Nearly every school-issued device comes with a library app, which seems like a safe and reasonable choice for educational devices. But one parent alerted us that her kids had EASY access to erotic lit on iPads and Chromebooks issued to kids ages 5-11! We checked it out ourselves and found it on every device we checked.
Erotic lit on school-issued devices
One of our parent readers made this discovery and tipped us off to the problem. When her children received their school-issued iPads this year she checked every app.
Weeks later, one of her children alerted her that a new app had appeared on the iPad. The district had done an update to all devices overnight and one of those updates added an app called “Libby.”
Libby is a reading app for the popular Overdrive library app. Overdrive allows library patrons to check out digital versions of books from their local library.
This mom simply clicked on “Subjects” and found “Erotic Literature” was one of the categories.
While a library account was required to actually check out the books, this mom discovered two disturbing facts with a quick look at the new app:
- Without a library card or login, kids have access to book covers, titles and vivid descriptions of books with adult content. They could even read a sample chapter of the book!
- All they needed to check out the book in its entirety was a phone number.
Let’s address each of these in more detail.
Access to adult content without a library card
Without a library card or logging in, kids as young as 5 could see the sexually suggestive covers and titles of books in the erotic literature category, as well as books on sex education and more.
Even more disturbing is that kids could read a vivid description of the book or even listen to the description. AND they could even read a sample chapter. We’ve included some screenshots so you can see just what your kids may have access to.
**TRIGGER WARNING** Some in our audience may find these images disturbing, but we feel it’s important for parents to understand what’s out there. This is just a small, tame sampling of what’s available to our young kids.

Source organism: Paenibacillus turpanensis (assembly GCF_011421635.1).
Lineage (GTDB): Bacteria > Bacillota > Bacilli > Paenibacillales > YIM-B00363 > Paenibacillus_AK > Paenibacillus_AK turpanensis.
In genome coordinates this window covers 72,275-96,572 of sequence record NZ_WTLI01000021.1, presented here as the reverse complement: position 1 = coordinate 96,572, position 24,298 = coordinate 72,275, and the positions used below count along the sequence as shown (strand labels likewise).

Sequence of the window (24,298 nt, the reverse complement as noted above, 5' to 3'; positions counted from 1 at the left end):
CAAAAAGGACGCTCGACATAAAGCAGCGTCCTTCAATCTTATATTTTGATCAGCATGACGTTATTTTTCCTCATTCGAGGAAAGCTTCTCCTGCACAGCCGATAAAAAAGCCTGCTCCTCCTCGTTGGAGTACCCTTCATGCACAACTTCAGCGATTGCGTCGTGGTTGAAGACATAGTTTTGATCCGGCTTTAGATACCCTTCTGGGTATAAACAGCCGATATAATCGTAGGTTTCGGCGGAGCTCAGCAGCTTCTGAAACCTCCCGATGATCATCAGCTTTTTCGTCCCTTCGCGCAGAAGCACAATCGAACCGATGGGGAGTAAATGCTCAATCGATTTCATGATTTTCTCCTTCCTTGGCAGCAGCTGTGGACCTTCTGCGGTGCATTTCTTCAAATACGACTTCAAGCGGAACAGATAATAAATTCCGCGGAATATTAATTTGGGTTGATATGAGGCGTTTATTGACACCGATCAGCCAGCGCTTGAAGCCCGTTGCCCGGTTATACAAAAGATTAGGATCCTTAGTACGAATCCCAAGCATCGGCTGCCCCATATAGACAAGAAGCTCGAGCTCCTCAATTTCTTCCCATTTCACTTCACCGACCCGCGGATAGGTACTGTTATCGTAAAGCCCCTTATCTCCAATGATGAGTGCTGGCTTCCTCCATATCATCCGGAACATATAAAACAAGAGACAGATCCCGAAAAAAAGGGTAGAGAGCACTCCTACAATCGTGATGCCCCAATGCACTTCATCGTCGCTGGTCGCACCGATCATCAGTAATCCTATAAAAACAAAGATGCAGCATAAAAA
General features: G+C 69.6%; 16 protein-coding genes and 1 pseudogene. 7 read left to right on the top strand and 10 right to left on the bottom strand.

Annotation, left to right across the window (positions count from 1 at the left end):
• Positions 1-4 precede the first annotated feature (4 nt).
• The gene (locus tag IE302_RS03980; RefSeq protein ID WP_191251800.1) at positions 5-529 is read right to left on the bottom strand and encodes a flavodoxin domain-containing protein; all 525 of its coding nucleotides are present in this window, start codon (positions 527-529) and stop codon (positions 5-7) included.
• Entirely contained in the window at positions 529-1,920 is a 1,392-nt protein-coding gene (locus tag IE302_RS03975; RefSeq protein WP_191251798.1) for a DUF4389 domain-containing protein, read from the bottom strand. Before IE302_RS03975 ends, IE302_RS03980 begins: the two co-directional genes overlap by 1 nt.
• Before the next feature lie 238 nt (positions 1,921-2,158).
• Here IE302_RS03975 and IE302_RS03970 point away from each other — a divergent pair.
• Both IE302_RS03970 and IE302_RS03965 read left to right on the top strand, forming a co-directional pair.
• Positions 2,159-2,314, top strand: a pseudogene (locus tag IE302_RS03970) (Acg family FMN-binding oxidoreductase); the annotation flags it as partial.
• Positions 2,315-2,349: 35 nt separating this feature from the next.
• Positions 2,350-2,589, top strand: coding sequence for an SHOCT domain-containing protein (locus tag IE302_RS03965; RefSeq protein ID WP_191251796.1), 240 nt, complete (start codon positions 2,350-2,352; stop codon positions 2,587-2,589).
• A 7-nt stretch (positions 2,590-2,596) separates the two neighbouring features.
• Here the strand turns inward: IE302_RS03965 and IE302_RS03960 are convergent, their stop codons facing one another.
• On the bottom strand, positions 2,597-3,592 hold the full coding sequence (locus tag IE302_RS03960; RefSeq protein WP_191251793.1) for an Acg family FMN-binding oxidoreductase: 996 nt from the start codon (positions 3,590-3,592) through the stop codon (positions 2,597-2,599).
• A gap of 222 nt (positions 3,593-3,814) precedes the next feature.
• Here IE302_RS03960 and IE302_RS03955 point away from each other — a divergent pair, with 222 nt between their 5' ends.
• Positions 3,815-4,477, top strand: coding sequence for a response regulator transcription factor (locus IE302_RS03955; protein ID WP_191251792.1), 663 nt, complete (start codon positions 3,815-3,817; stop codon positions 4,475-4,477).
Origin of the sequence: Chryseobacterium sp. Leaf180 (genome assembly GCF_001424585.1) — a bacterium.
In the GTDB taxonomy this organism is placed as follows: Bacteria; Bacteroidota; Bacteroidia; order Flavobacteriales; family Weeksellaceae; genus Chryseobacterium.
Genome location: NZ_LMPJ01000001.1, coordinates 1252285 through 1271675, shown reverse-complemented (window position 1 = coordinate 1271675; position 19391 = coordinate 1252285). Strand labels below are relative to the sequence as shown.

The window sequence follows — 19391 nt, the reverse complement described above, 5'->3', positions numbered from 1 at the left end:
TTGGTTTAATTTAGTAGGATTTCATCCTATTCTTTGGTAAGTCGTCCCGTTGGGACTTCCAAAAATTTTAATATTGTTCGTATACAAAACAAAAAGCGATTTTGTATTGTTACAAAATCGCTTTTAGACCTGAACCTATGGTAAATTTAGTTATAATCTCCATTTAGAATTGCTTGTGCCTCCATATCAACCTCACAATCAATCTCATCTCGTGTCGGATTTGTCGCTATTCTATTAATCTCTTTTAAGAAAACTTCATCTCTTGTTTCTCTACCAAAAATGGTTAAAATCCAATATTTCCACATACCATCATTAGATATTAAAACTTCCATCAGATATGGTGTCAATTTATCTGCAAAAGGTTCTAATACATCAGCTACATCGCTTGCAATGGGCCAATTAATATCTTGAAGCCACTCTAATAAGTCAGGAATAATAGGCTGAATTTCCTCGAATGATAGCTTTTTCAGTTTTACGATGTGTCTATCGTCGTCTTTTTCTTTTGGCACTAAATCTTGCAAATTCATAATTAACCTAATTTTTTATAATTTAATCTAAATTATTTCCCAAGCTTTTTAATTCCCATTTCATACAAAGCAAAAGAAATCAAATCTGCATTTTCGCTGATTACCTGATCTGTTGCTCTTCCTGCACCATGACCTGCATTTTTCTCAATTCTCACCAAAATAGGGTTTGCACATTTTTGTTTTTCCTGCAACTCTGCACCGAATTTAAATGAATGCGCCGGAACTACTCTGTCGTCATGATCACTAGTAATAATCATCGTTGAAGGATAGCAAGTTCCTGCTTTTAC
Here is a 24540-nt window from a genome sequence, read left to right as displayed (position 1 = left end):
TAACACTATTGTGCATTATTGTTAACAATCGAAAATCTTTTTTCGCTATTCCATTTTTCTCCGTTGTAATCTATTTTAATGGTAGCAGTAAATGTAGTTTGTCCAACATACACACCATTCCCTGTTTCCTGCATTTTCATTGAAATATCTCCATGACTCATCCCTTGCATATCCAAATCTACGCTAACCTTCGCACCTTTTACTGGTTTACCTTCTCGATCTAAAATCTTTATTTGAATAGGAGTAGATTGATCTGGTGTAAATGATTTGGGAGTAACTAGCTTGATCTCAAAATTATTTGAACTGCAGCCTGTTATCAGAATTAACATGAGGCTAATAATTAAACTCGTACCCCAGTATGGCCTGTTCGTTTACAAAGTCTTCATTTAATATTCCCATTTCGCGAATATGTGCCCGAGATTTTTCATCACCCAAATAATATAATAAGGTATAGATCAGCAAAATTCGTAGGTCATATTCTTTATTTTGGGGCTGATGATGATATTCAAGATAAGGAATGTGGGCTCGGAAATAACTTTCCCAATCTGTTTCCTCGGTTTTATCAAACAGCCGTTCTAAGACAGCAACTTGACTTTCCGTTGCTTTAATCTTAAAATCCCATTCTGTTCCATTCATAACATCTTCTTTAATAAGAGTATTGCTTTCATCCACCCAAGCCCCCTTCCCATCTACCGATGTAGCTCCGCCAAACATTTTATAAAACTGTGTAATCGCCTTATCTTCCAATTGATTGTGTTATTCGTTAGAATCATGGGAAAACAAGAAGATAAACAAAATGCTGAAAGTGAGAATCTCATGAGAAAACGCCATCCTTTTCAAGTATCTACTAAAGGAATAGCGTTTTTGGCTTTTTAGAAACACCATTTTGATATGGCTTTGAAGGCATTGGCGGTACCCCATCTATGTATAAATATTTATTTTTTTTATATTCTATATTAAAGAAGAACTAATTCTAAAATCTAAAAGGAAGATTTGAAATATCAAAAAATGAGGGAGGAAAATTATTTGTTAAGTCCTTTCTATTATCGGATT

Easy to create an account
If all that weren’t bad enough, we found it’s pretty easy for kids to check these books out to read in their entirety. If they have a library card to a participating library, they can add their library card number.
Some libraries offer a children’s account that might prevent them from checking out adult material. But if your library doesn’t offer that option, there’s a good chance your kids can check out anything the library app has to offer.
And if your kids don’t have a library card? Well, they can sign up within the Libby app with just a phone number. The app then sends a code to the phone. If a child has access to that phone, she could get that code on her own. Or many parents may give the child that code to check out a book that’s completely appropriate.
Once they have an account, they can download and read any of the books in the collection.
Not an isolated incident
At Protect Young Minds we were curious if we could duplicate this incident in different school districts in other states. We were able to duplicate the exact scenario on every device we checked (Note: Most devices we checked used Overdrive, which owns the Libby app). All of these devices were issued to elementary school kids (ages 5-11).
Would any of us allow our kids to go browse the erotic literature section of our local library? Would our elementary school library even have such a section? Of course not! So why are our kids given access to these materials on school-issued devices?!